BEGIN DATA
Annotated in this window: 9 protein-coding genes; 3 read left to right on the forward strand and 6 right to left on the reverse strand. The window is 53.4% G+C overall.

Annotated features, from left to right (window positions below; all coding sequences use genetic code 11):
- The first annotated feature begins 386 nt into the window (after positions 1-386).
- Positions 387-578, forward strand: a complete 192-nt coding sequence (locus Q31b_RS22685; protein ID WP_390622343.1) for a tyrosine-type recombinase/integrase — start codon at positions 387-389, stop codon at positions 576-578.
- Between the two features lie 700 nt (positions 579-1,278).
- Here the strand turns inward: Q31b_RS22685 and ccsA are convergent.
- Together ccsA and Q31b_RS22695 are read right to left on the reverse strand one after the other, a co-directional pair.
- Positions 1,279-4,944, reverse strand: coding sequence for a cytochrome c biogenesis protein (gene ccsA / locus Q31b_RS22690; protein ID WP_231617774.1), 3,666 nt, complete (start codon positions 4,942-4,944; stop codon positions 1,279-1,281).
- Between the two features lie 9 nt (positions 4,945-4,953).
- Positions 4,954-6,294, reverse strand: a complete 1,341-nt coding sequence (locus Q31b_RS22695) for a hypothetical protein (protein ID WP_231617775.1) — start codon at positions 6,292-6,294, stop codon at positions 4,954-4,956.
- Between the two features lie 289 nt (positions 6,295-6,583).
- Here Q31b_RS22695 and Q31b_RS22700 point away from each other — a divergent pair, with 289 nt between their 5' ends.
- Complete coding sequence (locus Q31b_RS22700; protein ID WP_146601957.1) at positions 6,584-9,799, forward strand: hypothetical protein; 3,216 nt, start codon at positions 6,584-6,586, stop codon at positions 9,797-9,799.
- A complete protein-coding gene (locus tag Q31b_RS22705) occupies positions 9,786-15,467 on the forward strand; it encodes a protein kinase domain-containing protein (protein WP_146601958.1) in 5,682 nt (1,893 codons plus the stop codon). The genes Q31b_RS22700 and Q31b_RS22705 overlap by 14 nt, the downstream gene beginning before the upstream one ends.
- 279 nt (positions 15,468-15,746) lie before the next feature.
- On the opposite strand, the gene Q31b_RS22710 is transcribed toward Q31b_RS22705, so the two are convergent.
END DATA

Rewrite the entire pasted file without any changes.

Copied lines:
Annotated in this window: 9 protein-coding genes; 3 read left to right on the forward strand and 6 right to left on the reverse strand. The window is 53.4% G+C overall.

Annotated features, from left to right (window positions below; all coding sequences use genetic code 11):
- The first annotated feature begins 386 nt into the window (after positions 1-386).
- Positions 387-578, forward strand: a complete 192-nt coding sequence (locus Q31b_RS22685; protein ID WP_390622343.1) for a tyrosine-type recombinase/integrase — start codon at positions 387-389, stop codon at positions 576-578.
- Between the two features lie 700 nt (positions 579-1,278).
- Here the strand turns inward: Q31b_RS22685 and ccsA are convergent.
- Together ccsA and Q31b_RS22695 are read right to left on the reverse strand one after the other, a co-directional pair.
- Positions 1,279-4,944, reverse strand: coding sequence for a cytochrome c biogenesis protein (gene ccsA / locus Q31b_RS22690; protein ID WP_231617774.1), 3,666 nt, complete (start codon positions 4,942-4,944; stop codon positions 1,279-1,281).
- Between the two features lie 9 nt (positions 4,945-4,953).
- Positions 4,954-6,294, reverse strand: a complete 1,341-nt coding sequence (locus Q31b_RS22695) for a hypothetical protein (protein ID WP_231617775.1) — start codon at positions 6,292-6,294, stop codon at positions 4,954-4,956.
- Between the two features lie 289 nt (positions 6,295-6,583).
- Here Q31b_RS22695 and Q31b_RS22700 point away from each other — a divergent pair, with 289 nt between their 5' ends.
- Complete coding sequence (locus Q31b_RS22700; protein ID WP_146601957.1) at positions 6,584-9,799, forward strand: hypothetical protein; 3,216 nt, start codon at positions 6,584-6,586, stop codon at positions 9,797-9,799.
- A complete protein-coding gene (locus tag Q31b_RS22705) occupies positions 9,786-15,467 on the forward strand; it encodes a protein kinase domain-containing protein (protein WP_146601958.1) in 5,682 nt (1,893 codons plus the stop codon). The genes Q31b_RS22700 and Q31b_RS22705 overlap by 14 nt, the downstream gene beginning before the upstream one ends.
- 279 nt (positions 15,468-15,746) lie before the next feature.
- On the opposite strand, the gene Q31b_RS22710 is transcribed toward Q31b_RS22705, so the two are convergent.